Original Research

Working-class postgraduates’ perceptions of studying while working at a selected university

Dimitri A. Rockman, John K. Aderibigbe, Charles O. Allen-Ile, Bright Mahembe, Desiree A. Hamman-Fisher
SA Journal of Human Resource Management | Vol 20 | a1962 | DOI: https://doi.org/10.4102/sajhrm.v20i0.1962 | © 2022 Dimitri A. Rockman, John K. Aderibigbe, Charles O. Allen-Ile, Bright Mahembe, Desiree A. Hamman-Fisher | This work is licensed under CC Attribution 4.0
Submitted: 06 April 2022 | Published: 15 November 2022

About the author(s)

Dimitri A. Rockman, Department of Industrial Psychology, Faculty of Economic and Management Sciences, University of the Western Cape, Cape Town, South Africa
John K. Aderibigbe, Department of Industrial Psychology, Faculty of Economic and Management Sciences, University of the Western Cape, Cape Town, South Africa
Charles O. Allen-Ile, Department of Industrial Psychology, Faculty of Economic and Management Sciences, University of the Western Cape, Cape Town, South Africa
Bright Mahembe, Department of Industrial Psychology, Faculty of Economic and Management Sciences, University of the Western Cape, Cape Town, South Africa
Desiree A. Hamman-Fisher, Department of Industrial Psychology, Faculty of Economic and Management Sciences, University of the Western Cape, Cape Town, South Africa

Abstract

Orientation: The life of working-class postgraduates can be exhilarating and daunting, juggling the commitments of full-time employment and postgraduate studies. Insofar as can be established, little, if any, research has been conducted on exploring the experiences of such students in the Western Cape Province of South Africa. An in-depth investigation is necessary to assist management and academic institutions to support such students.

Research purpose: The purpose of the study was to understand the selected working-class postgraduate students’ perceptions of studying while working simultaneously, as well as explore the experiences, challenges and coping mechanisms of the cohort of students.

Motivation for the study: The severe financial challenges, psychological burnout and other obstacles that working-class postgraduates face, which often impair their ability to perform optimally in both their career and studies, motivated the research. Therefore, recommendations can be made to management and institutions of higher learning to assist such students.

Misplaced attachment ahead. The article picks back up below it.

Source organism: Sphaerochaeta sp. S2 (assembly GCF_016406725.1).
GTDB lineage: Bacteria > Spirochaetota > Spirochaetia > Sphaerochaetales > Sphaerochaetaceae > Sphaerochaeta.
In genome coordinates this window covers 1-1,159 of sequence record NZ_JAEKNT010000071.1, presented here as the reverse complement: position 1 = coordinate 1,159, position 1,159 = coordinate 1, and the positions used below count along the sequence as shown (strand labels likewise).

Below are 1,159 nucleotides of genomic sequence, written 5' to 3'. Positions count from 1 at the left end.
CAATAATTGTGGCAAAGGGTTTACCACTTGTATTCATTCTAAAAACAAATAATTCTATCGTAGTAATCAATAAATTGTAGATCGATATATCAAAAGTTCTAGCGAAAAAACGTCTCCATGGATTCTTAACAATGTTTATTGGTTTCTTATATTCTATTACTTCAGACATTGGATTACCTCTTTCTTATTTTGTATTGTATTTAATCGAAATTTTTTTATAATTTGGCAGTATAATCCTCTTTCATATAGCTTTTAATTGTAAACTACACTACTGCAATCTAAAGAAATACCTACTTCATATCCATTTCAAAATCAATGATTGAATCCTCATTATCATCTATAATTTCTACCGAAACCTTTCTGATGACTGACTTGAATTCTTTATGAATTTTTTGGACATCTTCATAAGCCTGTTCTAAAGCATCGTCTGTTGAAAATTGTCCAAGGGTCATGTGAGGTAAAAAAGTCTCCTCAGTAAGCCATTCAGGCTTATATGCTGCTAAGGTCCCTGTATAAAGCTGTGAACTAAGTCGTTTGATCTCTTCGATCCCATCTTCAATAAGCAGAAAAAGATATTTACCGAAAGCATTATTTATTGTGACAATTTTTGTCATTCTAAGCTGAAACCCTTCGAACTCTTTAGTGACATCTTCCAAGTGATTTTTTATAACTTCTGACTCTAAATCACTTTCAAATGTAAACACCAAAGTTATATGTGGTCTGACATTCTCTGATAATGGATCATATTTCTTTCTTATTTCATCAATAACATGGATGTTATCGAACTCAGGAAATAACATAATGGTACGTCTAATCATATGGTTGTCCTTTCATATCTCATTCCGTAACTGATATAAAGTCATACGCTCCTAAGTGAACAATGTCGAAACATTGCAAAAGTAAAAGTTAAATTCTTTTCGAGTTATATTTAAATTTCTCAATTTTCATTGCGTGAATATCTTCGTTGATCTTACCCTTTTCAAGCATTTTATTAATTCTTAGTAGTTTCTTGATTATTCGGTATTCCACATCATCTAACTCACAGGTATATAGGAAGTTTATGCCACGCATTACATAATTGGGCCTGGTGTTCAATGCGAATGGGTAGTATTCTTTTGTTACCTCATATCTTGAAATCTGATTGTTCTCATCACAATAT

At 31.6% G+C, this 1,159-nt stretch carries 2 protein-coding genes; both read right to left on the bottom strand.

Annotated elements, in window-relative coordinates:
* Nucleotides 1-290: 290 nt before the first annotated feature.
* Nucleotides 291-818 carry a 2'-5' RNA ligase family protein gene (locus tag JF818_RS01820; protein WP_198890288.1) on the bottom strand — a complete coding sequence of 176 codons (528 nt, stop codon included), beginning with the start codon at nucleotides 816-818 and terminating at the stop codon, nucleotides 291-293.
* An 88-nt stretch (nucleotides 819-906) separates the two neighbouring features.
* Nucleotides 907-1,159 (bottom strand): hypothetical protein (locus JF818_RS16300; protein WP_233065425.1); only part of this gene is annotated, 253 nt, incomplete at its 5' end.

Research approach/design and methods: The study was positioned in the qualitative research paradigm and used explorative single case study research design and semi-structured interview approach to collect data from the research participants. Four-stage content analysis method was used to analyse the interview transcripts, because the focus was on understanding the content and contextual meaning derived from the transcribed texts. Seven themes were identified, namely, development and growth, applicability of knowledge across school and work, time management and planning, drive and ambition, struggles and sacrifices, support systems/services and work–study balance.

Main findings: The results indicate that time management skills and planning, drive and ambition, work–study balance and support from employers and family are significant coping factors that promote working-class postgraduates’ success in their careers and studies.

Practical/managerial implications: Given the positive role that time management skills and support play in ensuring professional and academic success, the researchers advocate for professional and institutional interventions. Such interventions could be in the education, training and development domain that can ameliorate the effects of conflicting demands of work and postgraduate studies.

Contribution/value-add: Initiating the conceptualisation of a coping mechanism model that combines effective management with high motivation and goal setting can stimulate additional empirical-related research towards validating the conceptual model.


Keywords

coping mechanisms; psychological well-being; self-motivation; time management; working-class postgraduates; work–study balance

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